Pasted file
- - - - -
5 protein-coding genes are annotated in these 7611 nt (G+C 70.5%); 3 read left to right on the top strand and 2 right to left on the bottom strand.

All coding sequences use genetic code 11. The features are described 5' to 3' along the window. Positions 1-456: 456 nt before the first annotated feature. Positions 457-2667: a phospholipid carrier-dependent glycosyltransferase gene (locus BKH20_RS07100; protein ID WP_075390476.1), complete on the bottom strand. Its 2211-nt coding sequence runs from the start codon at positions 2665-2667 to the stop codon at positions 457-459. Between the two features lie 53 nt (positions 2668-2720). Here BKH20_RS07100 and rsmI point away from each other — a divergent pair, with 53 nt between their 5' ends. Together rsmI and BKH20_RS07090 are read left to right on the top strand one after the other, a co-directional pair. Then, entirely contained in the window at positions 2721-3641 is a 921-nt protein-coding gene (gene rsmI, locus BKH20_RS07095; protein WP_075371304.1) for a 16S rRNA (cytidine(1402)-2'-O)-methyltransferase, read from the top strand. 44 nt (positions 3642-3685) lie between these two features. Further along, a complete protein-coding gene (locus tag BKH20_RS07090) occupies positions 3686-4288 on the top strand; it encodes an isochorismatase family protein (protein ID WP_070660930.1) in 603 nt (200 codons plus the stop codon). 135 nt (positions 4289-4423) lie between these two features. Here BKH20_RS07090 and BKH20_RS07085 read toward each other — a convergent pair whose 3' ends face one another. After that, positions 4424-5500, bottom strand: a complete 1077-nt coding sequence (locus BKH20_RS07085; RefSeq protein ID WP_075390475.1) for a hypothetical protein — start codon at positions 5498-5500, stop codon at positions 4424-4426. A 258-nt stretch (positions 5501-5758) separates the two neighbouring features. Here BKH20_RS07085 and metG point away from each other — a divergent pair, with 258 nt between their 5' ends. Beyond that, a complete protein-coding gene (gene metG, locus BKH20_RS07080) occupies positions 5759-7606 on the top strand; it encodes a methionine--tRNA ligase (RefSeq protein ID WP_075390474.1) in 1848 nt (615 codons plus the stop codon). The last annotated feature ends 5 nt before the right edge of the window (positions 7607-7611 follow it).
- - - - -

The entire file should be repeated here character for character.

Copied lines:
5 protein-coding genes are annotated in these 7611 nt (G+C 70.5%); 3 read left to right on the top strand and 2 right to left on the bottom strand.

All coding sequences use genetic code 11. The features are described 5' to 3' along the window. Positions 1-456: 456 nt before the first annotated feature. Positions 457-2667: a phospholipid carrier-dependent glycosyltransferase gene (locus BKH20_RS07100; protein ID WP_075390476.1), complete on the bottom strand. Its 2211-nt coding sequence runs from the start codon at positions 2665-2667 to the stop codon at positions 457-459. Between the two features lie 53 nt (positions 2668-2720). Here BKH20_RS07100 and rsmI point away from each other — a divergent pair, with 53 nt between their 5' ends. Together rsmI and BKH20_RS07090 are read left to right on the top strand one after the other, a co-directional pair. Then, entirely contained in the window at positions 2721-3641 is a 921-nt protein-coding gene (gene rsmI, locus BKH20_RS07095; protein WP_075371304.1) for a 16S rRNA (cytidine(1402)-2'-O)-methyltransferase, read from the top strand. 44 nt (positions 3642-3685) lie between these two features. Further along, a complete protein-coding gene (locus tag BKH20_RS07090) occupies positions 3686-4288 on the top strand; it encodes an isochorismatase family protein (protein ID WP_070660930.1) in 603 nt (200 codons plus the stop codon). 135 nt (positions 4289-4423) lie between these two features. Here BKH20_RS07090 and BKH20_RS07085 read toward each other — a convergent pair whose 3' ends face one another. After that, positions 4424-5500, bottom strand: a complete 1077-nt coding sequence (locus BKH20_RS07085; RefSeq protein ID WP_075390475.1) for a hypothetical protein — start codon at positions 5498-5500, stop codon at positions 4424-4426. A 258-nt stretch (positions 5501-5758) separates the two neighbouring features. Here BKH20_RS07085 and metG point away from each other — a divergent pair, with 258 nt between their 5' ends. Beyond that, a complete protein-coding gene (gene metG, locus BKH20_RS07080) occupies positions 5759-7606 on the top strand; it encodes a methionine--tRNA ligase (RefSeq protein ID WP_075390474.1) in 1848 nt (615 codons plus the stop codon). The last annotated feature ends 5 nt before the right edge of the window (positions 7607-7611 follow it).